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Ever had fork chatter when braking? Figured out a way to fix it? I've found toe-in and pad material can usually fix it most of the time. But if you're still struggling with it, why not just return the damn fork (or bike)?

Check this out:

Since it won't be up there forever, here's the funny part: "All components are stock, but the original fork was warrantied by Trek because of a slight shudder, replaced with the same fork model."

You'd think Trek would just laugh.

Well, anyway, if you have super-secret techniques on eliminating chatter, or want to recommend a fork to get or avoid because of chatter, post it here.

I've found the Ritchey WCS and Easton EC90x both tend to have some, but it's mostly curable. I usually use the really grabby salmon pads though - and other pads have been more forgiving with chatter.

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First, sometimes fork chatter is caused by a headset that isnt installed correctly. So make sure the headset is installed well.

Second, make sure the pads arent crap.

Third, make sure the pads are toed in. You can toe in any pads, even Empella post style brake pads by bending the brake pad itself (not the post) with Vice Grips.

Lastly, dont believe the following statement: "X brand of brakes shutter more than Y brand." This isnt true. Usually, X is replaced with the word Avid and Y is represented by Pauls.

I had a bike setup with Avid's on an Alu fork and there was major shutter. While waiting for a commuter train (ie 15 mins) I pulled out my Allen wrench, toed in the front brakes, and the shutter was gone forever.

Most often, I imagine, people have bought stock bikes from the LBS that have Avids, they arent setup correctly and the shutter happens. Frustrated owners, then go online and read that Avid brakes are crap and always shutter and that they should upgrade to Paul. Then, the buy the Pauls and they set them up correctly and alas the shutter is gone. I have ridden Pauls, Avids and Empellas and I had no shutter. This is on steel, aluminum and carbon forks.
I've got an Empella carbon fork that shuddered like crazy. I toed in the pads pretty seriously (probably 3/16"), before resorting to shaving off the back third of the pad. Shudder gone!

But, I believe the Empella fork has a higher "resonance" than other forks, and I think shaving the pad is pretty drastic, especially for a 140-lb guy like me.
I just built up my new steed for the year and ended up with the same problem. (?) I tighten the last bolt do a once over pull her down from the stand to go on a shake down ride and thought my Winwood Dusty was gonna snap. Got home tore the brakes apart checked the headset about 14 times sanded the pads a little then a quick touch to the rim. All to no avail, next day at my shop and you thought I was giving out free bikes every tech rode it and finally we spent 2 hours on the phone to hear the dreaded words "SEND IT IN" so after less than 24hrs my beautiful ride is torn apart again waiting for Winwood to tell me what is wrong.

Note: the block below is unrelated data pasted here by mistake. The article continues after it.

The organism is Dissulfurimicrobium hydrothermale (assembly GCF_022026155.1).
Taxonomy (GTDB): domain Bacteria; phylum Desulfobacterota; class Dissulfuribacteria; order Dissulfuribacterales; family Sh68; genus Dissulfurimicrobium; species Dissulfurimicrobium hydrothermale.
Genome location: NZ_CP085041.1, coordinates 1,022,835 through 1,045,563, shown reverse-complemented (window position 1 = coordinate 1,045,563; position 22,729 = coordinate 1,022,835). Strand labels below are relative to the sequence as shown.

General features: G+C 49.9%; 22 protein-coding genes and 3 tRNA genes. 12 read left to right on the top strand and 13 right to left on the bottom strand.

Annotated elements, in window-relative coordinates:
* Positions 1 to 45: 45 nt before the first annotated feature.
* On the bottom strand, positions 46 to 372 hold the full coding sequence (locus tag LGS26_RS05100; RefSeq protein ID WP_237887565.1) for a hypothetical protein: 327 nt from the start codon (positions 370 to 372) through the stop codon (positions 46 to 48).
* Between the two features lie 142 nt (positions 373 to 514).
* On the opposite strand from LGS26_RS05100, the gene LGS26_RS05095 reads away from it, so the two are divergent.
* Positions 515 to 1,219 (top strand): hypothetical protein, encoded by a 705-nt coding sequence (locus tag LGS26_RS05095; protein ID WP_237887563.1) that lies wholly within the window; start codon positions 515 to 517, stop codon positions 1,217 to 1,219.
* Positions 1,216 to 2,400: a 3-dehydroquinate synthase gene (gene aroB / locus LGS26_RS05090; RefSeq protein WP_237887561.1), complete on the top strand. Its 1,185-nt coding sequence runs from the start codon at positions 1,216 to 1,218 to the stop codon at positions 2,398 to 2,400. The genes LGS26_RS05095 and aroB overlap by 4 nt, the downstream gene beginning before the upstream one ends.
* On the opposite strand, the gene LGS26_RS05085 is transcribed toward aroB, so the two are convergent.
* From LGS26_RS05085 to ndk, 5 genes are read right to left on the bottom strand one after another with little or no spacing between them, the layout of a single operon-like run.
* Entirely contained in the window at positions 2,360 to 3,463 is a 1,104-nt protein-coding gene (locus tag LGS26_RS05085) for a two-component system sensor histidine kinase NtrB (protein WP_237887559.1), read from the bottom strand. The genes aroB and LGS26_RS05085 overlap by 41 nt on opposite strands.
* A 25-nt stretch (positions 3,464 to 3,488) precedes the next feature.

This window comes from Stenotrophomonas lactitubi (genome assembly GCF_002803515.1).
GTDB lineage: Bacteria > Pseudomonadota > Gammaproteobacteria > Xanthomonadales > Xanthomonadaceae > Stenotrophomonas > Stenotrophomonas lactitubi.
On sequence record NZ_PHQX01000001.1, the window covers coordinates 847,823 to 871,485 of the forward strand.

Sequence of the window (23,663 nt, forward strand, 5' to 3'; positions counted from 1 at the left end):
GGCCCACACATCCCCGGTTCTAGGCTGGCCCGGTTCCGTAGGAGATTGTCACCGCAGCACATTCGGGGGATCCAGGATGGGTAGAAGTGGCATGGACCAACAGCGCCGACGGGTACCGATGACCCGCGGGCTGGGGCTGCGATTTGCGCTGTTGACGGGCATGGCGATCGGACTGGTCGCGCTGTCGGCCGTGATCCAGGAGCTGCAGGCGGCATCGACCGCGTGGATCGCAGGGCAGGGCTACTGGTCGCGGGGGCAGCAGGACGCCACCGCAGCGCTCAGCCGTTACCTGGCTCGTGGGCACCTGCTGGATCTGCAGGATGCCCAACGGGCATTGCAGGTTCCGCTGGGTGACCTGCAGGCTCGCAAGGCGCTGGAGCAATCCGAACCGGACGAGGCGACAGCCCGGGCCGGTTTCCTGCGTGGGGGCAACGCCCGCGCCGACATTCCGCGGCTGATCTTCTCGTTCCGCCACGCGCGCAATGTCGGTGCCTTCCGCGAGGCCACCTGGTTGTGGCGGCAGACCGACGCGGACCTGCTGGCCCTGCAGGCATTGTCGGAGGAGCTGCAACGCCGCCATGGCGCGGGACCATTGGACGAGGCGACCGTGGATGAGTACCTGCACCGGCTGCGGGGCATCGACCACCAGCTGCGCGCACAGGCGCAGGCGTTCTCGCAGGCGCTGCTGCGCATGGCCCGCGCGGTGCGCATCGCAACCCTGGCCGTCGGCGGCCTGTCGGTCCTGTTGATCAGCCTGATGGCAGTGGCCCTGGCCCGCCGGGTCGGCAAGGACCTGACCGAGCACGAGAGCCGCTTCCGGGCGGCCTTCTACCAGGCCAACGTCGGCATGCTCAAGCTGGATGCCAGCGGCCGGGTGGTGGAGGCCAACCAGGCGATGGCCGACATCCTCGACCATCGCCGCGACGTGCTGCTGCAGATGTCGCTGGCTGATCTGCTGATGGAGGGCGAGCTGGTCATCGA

wow, that's an interesting story. surprised winwood thinks it's possible that something is wrong with the fork - you'd think either they'd blame it on something else, or seen enough complaints to think that all their forks are likely to do this.

just curious, what rim/brake/pad are you running? I do notice when running my old-skool matrix iso-c2 rims with their non-machine sidewalls, the braking contributes a lot more to fork shudder than the reflexes.
This build had a set of Neuvation M28's with about 50 miles on them and the brakes are Tektro CR720's with the stock pad, straight out of the box.
Well the verdict on the Winwood Dusty is in, just to be fair it was a very early serial number, upon inspection by the fine folks at Winwood they have decided to send me a new fork. They gave no reason as to why, just that after inspection they would be more than happy to replace it with new. So friday the new steed will be back on the road and not shamefully hanging in a dark shop corner.
cool, nice to hear about another company providing good service! do post back on whether that solved your problem.
They not only provided GREAT customer service, but corrected the problem. The new fork they sent had mild chatter and with a slight toe adjustment I can't get it to bump or move. It is great in the street and tomorrow it will get the full shake down ride.
hey there, did the new fork cure your problem?
It definitely reduced the problem with the new fork, it is rideable. I now have put 400 miles on I am fairly happy but would rather have no shudder. I am sure it is the length of cable from the hanger, but I think I am going to try an old set of XT V's just to make sure.
So, I read an interesting article on brake shudder. It is caused by the cable being hung from the top of the head tube. When you apply the brake the fork flexes backward causing the brake cable to tighten. This constant loosening and tightening of the cable, coupled with the fork flexing back and forth causes the dreaded shudder. If you can make it go away with pad adjustments, good for you. For me, the only real solution was to get the hanger off the head tube. I used a Problem Solvers Travel Agent and a set of V-Brakes. My shudder, which had almost caused me to wreck a couple of times, is completely gone and I can lay on the brake as hard as I want. I am using an Ouzo Cross, BTW. The V's work better anyway, IMO. Good luck.
I read this recently and it makes so much sense. I'm going to try out some mini-v. If those don't work, I might get a hanger that attaches to the hole in the fork, thereby eliminating the long tension on the cable. I'll let you know.


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